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MacroEconomics Chapters 6-9 Review

MacroEconomics Chapters 6-9 Review... McConnel, Brue, Flynn Book 18TH Edition McGraw-Hill
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Business Cycles
Recurring upswings and downswings in an economy's real GDP over time are called:
Recession
A period of declining real GDP, accompanied by lower real income and higher Unemployment
Net Domestic Product (NDP)
GDP less the part of the year's output that is needed to replace the capital goods worn out in producing the output;the nation's total output available for consumtion or additions to the capital stock
Net exports (Xn)
Exports minus imports
Real GDP
GDP adjusted for inflation; GDP in a year divided by the GDP price index for that year, the index expressed as a decimal.
Nominal GDP
The GDP measured in terms of the price level at the time of measurement (UN-adjusted for Inflation)
Unemployment
The Failure to use all available "Economic Resources" to produce desired goods and services; the failure of the economy to fully employ its labor force.
Inflation
A rise in the general level of prices in an economy.
Modern Economic Growth
The historically recent phenomenon in which nations for the first time have experienced sustained increases in real GDP per capita
Savings
The accumulation of funds that results when people in an economy spend less (consume less) than their incomes during a given time period
Investment
Spending for the production and accumulation of capital and additions to inventories.
Financial Investment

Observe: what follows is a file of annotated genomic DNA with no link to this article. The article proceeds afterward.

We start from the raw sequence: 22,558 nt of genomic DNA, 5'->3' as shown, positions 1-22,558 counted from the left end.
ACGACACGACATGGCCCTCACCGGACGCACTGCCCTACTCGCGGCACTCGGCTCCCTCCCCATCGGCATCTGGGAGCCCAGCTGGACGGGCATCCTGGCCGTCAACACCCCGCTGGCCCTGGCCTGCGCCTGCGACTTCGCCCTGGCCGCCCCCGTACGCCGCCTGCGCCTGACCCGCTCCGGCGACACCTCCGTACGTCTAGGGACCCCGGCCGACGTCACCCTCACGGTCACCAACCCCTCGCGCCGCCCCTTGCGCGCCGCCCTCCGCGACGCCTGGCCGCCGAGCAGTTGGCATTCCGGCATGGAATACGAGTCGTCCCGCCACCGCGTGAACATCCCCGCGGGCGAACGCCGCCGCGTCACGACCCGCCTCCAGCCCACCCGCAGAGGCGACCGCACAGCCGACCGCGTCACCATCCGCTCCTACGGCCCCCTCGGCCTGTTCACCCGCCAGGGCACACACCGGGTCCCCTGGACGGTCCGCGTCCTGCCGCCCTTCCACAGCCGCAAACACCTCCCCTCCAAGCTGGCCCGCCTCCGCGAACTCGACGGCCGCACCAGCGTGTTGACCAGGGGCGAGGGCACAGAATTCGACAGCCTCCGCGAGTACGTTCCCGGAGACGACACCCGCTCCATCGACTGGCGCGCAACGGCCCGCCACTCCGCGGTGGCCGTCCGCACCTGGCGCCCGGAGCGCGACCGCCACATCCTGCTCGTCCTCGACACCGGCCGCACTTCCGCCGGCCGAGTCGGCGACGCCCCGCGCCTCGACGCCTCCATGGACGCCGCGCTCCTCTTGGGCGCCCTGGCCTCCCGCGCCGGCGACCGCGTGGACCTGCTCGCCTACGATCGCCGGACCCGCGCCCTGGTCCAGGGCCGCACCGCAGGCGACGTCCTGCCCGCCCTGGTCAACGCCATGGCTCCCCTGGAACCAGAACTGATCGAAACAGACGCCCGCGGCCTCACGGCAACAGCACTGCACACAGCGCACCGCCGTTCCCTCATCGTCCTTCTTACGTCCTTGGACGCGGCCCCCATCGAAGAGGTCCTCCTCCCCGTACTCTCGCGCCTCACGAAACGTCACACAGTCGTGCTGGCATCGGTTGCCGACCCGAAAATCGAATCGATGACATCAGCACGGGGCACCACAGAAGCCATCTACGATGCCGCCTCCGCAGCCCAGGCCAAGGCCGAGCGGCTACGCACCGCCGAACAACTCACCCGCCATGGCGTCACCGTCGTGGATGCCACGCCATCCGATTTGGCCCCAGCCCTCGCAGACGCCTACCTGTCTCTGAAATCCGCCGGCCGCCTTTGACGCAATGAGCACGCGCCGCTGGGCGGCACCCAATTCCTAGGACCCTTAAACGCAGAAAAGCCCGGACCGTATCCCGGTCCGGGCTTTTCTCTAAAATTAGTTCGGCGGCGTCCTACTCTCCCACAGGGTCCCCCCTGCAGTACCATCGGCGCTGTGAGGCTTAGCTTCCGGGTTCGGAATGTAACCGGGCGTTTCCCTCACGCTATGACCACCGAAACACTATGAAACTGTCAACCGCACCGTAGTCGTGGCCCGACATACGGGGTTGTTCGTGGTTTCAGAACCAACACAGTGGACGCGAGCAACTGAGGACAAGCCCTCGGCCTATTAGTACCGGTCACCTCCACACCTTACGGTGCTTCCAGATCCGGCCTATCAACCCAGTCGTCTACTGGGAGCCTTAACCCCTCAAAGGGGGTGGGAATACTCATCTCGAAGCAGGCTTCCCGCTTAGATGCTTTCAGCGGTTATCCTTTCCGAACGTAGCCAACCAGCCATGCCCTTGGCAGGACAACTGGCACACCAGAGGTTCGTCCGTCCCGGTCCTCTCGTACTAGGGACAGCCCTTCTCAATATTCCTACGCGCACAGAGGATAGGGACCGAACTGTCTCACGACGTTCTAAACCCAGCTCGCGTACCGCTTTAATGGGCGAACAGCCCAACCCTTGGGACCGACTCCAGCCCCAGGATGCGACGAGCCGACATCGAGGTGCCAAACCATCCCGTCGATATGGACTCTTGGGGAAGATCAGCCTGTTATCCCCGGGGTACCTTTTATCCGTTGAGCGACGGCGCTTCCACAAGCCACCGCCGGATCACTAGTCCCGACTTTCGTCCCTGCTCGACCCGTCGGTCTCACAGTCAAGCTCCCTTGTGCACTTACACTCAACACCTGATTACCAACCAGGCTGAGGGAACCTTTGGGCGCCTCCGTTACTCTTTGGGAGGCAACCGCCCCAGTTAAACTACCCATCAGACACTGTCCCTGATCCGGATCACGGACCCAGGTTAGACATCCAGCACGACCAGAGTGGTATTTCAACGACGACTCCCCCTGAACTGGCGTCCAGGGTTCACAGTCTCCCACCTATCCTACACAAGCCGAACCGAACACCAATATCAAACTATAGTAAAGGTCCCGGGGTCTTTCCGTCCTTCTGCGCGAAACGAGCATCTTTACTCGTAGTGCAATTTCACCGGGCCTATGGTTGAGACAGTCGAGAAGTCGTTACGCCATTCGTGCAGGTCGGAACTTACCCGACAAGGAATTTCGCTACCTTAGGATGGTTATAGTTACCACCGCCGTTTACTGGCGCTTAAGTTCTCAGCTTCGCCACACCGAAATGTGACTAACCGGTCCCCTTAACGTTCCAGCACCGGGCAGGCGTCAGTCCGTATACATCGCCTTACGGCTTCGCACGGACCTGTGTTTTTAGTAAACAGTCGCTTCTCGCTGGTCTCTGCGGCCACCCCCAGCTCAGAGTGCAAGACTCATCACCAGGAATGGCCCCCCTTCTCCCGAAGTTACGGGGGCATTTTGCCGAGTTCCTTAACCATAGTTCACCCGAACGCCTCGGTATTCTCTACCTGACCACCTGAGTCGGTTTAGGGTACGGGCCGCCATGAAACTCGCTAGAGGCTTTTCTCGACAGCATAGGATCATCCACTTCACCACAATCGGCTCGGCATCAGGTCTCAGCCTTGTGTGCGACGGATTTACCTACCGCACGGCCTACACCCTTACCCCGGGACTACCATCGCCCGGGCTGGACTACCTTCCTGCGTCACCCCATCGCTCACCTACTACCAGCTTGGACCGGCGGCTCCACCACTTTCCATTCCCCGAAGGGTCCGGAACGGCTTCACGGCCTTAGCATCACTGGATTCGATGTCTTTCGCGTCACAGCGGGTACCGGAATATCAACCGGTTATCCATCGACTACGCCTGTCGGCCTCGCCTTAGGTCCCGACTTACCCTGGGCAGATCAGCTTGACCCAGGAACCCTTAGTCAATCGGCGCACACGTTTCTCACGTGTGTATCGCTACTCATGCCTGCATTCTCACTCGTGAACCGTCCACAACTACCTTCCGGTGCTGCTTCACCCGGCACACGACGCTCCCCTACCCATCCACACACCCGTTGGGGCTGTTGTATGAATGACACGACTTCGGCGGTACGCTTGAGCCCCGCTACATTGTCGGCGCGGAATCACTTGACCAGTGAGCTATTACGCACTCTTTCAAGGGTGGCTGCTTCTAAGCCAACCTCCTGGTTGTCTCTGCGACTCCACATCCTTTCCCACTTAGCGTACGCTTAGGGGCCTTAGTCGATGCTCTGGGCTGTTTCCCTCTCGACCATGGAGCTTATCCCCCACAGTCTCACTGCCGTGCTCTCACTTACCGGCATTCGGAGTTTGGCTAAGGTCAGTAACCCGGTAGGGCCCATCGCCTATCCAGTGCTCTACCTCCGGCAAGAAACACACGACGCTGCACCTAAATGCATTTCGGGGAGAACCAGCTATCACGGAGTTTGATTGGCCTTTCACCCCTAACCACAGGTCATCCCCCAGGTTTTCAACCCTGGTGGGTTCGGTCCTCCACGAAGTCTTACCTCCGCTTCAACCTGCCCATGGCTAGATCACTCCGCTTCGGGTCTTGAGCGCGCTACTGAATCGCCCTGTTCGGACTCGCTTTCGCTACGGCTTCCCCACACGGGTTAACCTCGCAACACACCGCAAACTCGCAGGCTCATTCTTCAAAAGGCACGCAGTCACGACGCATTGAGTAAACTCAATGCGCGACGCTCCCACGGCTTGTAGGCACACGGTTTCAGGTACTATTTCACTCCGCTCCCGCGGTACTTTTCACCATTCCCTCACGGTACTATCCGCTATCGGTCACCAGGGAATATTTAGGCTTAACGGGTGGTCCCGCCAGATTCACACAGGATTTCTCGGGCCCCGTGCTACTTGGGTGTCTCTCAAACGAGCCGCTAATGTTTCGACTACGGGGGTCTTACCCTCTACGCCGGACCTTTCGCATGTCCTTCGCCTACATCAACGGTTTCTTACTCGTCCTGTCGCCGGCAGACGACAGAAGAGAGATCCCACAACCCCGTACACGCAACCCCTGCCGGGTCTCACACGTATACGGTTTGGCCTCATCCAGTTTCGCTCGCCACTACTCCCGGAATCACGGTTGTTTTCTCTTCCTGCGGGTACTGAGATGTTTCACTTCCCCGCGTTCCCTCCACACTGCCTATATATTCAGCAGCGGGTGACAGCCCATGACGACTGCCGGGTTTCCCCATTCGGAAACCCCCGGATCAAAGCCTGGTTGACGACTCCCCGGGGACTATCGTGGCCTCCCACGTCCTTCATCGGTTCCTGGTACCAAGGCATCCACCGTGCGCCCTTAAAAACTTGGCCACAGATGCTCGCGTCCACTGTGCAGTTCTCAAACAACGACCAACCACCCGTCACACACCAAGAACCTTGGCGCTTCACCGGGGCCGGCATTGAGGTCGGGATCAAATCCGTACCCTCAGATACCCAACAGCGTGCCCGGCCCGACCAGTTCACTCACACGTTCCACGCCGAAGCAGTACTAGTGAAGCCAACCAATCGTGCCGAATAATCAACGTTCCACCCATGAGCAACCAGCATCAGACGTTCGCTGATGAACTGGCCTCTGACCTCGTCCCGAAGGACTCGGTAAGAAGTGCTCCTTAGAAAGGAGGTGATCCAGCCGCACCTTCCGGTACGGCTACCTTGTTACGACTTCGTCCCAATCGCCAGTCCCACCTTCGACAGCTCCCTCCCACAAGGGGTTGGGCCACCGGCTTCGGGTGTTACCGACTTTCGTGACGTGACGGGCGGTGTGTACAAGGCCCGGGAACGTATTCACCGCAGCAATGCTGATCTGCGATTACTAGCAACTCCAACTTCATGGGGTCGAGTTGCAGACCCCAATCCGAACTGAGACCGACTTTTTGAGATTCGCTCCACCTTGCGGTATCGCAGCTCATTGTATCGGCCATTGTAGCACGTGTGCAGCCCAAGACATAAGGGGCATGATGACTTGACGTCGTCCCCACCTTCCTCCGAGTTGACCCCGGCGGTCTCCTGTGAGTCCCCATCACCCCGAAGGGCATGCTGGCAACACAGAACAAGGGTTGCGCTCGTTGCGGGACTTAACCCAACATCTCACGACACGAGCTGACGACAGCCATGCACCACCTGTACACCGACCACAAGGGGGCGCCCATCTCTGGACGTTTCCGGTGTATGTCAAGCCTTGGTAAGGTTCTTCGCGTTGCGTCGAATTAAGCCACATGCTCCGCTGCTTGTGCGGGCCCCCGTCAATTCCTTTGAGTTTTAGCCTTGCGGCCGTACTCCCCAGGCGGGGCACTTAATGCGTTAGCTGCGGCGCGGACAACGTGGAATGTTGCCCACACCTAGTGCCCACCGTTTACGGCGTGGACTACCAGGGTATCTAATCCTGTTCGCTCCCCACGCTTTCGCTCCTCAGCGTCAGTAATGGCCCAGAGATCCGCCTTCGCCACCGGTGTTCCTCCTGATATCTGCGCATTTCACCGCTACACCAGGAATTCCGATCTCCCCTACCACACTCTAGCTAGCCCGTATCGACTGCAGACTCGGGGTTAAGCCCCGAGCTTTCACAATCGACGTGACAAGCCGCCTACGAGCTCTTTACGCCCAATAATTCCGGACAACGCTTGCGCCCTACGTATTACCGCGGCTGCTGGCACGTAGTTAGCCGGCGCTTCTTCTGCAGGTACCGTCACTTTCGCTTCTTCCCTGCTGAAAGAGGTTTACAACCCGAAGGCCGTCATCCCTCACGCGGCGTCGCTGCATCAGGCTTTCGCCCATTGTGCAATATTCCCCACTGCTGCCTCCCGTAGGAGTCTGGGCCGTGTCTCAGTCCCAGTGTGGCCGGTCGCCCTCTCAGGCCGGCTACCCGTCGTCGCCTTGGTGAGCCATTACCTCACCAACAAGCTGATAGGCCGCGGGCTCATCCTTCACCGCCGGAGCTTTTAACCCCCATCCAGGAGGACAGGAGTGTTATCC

The purchase of a financial asset (such as a stock, bond, or mutual fund) or real asset (such as house, land, or factories) or the building of such assets in the expectation of financial gain.
Expectations
The anticipations of consumers, firms, and others about future economic conditions.
Shocks
Sudden, unexpected changes in demand (or aggregate demand) or supply (or aggregate supply)
Demand Shocks
Sudden unexpected changes in Demand
Supply Shocks
Sudden, exexpected changes in aggregate supply.
Inventories
Goods that have been produced but remain unsold.
Inflexible Prices
Product prices that remain in place (atleast for a while) even though supply or demand has changed; stuck prices or sticky prices.
Flexible Prices
Product prices that freely move upward or downward when product demand or supply changes.
What does Macroeconomics study?
Long-run Economic Growth and Short-run Economic Fluctuations.
Macroeconomists focus their attention on what three key economic statistics?
Real GDP, Unemployment, and Inflation
Capital
Human-made resources (buildings, machinery, and equipment) used to produce goods and services; goods that do not directly satisfy human wants; also knowns as Capital Goods.
How do banks and other financial institutions help to convert saving into investment?
By taking the savings generated by households and lending it to businesses that wish to make investments.
Expectations have an important effect on the economy for what two reasons?
1st : If people and businesses are more positive about the future, they will save and invest more.
2nd : Individuals and firms must make adjustments to shocks
What is the only way for the economy to adjust to often inflexible real-world prices in the short run?
Through changes in output levels
Sticky prices combine with shocks to do what?
Drive short-run fluctuations in output and employment.
If demand remains low for an extended period of time, what happens to inventory levels?
They become too high and firms will have to cut output and lay off workers
When prices are inflexible how does the economy adjust to unexpected low demand?
Through changes in output and employment rather than through changes in prices.
National Income Accounting
The techniques used to measure the overall production of the economy and other related variables for the nation as a whole.
Intermediate Goods
Products that are purchased for resale or further processing or manufacturing
Final Goods
Goods and Services that have been purchased for final use and not for resale or further processing or manufacturing.
Multiple Counting